Technology and screens are in our cars, our pockets, our purses, and on our wrists. While we benefit a lot from it, it definitely must also consider the impact of its use on our children.
The American Academy of Pediatrics makes the following screen time recommendations for toddlers:
- Under 18 months: No screen time except for video chatting with loved ones.
- 18–24 months: A small amount, at most, of high-quality programming, if you choose.
- 2–5 years: A maximum of 1 hour per day. Watch programs together rather than have young children (of any age) use screens while alone.
While there is a lot of educational content online, parents should be mindful that excessive technology use can have adverse effects on children.
- Too much screen time can delay speech and language development. Studies show that higher screen use is associated with poorer language skills in toddlers. This can lead to later learning challenges.
- Children make sense of their world by experiencing words and concepts in real life. Screens can show our toddlers lots of things, but they aren’t able to engage their senses of taste, touch, and smell.
- Screen time affects social-emotional development. When we give a toddler a screen to calm down or because they are upset, this can actually make it harder for them to learn how to express their feelings in a healthy way and manage their emotions.
Focus on regulating the amount of time and type of content your children are exposed to. It’s still alright for your kids to use tech devices for games or watching, but consider these options to limit or reduce their screen time:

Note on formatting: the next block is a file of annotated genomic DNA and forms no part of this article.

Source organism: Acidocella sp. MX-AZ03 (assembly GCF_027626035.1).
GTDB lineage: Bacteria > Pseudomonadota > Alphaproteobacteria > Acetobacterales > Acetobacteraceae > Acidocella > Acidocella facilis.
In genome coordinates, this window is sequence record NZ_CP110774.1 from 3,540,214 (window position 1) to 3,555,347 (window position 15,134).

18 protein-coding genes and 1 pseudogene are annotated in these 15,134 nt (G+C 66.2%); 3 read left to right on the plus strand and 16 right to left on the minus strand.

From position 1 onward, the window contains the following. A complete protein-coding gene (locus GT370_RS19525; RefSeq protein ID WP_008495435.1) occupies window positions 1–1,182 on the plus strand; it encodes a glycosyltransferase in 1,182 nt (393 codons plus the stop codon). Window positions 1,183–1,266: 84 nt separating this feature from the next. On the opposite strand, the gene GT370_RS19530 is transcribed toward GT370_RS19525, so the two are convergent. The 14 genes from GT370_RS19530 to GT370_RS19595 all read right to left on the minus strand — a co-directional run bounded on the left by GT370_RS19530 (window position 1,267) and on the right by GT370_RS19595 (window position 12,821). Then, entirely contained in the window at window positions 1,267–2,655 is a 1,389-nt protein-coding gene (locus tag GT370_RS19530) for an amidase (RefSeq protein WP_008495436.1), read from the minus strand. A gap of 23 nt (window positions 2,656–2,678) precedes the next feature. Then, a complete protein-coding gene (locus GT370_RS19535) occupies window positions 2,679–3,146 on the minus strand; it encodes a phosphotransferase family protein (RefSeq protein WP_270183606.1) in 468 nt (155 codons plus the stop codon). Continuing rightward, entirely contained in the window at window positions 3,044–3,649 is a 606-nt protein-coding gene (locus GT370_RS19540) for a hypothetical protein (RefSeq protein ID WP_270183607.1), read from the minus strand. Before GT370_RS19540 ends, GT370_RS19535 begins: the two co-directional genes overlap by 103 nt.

- Keep the TV off as your toddler plays. Studies have shown that parents and caregivers speak fewer words when the TV is on—even in the background.
- Provide “old-fashioned” or no-tech toys. Blocks, balls, cars, dolls, puzzles, and even household items (e.g., boxes, pots/ pans) are best—especially as these types of toys can promote creativity, imagination, problem-solving skills, and physical activity in children.
- Minimize multitasking. If you are speaking to your toddler, put your phone down to allow yourself to make eye contact and listen fully – without peeking at your phone. Being able to respond to your child in real time allows you to establish and fortify the parent-child interaction, whether you have a toddler or a teen.
- Device-free meals. Encourage Device-free meals for your family. Put the phones and tablets away. If you have a smart watch, then take it off for some focused family time.
While, zero screen time for your toddler is best, it’s not always realistic. Be sure to minimize the amount of time you use your screens in your child’s presence.